The 2017 National Peer-supported Open Dialogue conference will be held in London on March 22nd.
Tickets are on a donation basis. For more information and for tickets click on the image below.
Peer-supported Open Dialogue: an introduction
Many people – service users, carers, and staff of all disciplines – have a strong sense that we can do better in the services we provide for people with mental health difficulties, and there is a need to move towards a more holistic and collaborative approach to mental health care.
In a part of Finland, one such approach has been operating now for almost 20 years with very promising results - Open Dialogue. There, over 80% of people given a diagnosis of psychosis are reported as being symptom-free and back in employment or education within 5 years, with low use of medication and hospitalisation. This compares to recovery rates of between 20% and 40% in conventional services in 'developed' countries.
What is distinctive about this approach is that a crisis response is offered within 24 hours and that this takes the form of a series of ‘network meetings’ – in which the person, their family and friends, and members of the professional team all come together to make sense of what is going on and work out how best to help the person through their crisis. It is a less hierarchical approach, where everyone is seen as a partner in the process from day one.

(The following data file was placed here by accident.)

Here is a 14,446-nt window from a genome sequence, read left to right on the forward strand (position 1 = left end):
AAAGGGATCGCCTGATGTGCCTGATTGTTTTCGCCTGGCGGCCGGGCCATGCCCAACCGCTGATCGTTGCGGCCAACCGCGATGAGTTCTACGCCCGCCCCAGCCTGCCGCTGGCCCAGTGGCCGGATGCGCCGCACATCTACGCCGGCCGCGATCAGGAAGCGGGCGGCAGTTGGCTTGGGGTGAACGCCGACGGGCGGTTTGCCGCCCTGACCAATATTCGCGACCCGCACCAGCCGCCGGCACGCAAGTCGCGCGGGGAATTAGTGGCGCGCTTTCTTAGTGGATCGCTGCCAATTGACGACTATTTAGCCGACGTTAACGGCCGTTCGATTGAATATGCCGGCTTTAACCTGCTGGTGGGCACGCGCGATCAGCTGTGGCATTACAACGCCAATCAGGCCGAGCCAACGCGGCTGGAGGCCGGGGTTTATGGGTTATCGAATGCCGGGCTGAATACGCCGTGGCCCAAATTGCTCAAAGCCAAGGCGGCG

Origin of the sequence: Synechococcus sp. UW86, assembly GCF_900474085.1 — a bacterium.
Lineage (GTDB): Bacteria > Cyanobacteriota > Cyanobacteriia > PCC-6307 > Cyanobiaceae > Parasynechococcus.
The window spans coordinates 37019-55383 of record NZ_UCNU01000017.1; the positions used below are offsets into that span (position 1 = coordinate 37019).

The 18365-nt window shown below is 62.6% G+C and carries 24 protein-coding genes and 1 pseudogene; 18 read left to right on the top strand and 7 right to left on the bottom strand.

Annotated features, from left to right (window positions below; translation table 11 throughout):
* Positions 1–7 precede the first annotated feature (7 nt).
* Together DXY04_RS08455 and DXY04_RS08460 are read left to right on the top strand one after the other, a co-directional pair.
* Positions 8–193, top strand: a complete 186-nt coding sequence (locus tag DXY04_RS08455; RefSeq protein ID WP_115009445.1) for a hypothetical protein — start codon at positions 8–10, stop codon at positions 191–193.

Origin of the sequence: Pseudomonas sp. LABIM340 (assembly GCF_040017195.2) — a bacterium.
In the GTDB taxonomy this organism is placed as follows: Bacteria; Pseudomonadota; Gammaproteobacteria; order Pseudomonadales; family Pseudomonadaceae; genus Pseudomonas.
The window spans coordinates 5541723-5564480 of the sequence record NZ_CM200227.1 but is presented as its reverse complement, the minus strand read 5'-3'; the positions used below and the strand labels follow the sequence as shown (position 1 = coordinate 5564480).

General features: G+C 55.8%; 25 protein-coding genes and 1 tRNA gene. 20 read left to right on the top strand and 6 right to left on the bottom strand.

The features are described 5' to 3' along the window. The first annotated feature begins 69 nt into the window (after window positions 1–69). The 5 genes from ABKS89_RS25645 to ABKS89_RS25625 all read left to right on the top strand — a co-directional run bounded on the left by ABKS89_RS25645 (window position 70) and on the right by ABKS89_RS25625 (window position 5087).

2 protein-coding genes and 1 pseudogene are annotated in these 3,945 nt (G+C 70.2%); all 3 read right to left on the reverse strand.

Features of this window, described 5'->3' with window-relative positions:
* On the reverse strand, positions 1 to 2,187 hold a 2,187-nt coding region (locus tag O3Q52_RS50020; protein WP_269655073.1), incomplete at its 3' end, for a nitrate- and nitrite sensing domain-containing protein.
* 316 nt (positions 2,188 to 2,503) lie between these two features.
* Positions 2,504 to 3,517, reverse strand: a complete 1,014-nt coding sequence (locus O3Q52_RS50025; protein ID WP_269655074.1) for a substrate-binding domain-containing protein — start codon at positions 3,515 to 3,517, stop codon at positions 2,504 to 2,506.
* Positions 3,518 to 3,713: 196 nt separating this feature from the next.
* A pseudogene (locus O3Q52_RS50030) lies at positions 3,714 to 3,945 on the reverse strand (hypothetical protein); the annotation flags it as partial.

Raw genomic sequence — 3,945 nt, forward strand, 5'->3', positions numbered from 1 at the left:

Initially, network meetings take place frequently (perhaps daily) and then become more spaced out once the immediate crisis is over. The same professional team stays involved until there is no longer any need for specialist mental health services – so responsibility for people’s care is not transferred between crisis, in-patient, recovery and community mental health teams during their ‘patient journey’.
In some more recent applications of the Open Dialogue approach, such as the ‘Parachute’ service in New York, peer support has been made integral to service delivery – which may be of particular value where people may have become disconnected from much active contact with family and friends. This is now being replicated in the UK as part of a trial.
The UK Peer-supported Open Dialogue (POD) project is a multi-centre study into the development and adaptation of Open Dialogue in the NHS. The project brings together 6 Trusts from around the country and starts with a one year training, which was launched in October 2014. It combines peer support with Open Dialogue and the planned trial aims to demonstrate the efficacy of Peer-supported Open Dialogue over treatment as usual in mental health services over the next 4 or 5 years.
For further information please see
http://apt.rcpsych.org/content/22/5/348 (subscription required)
Follow the @POD_Bulletin Twitter account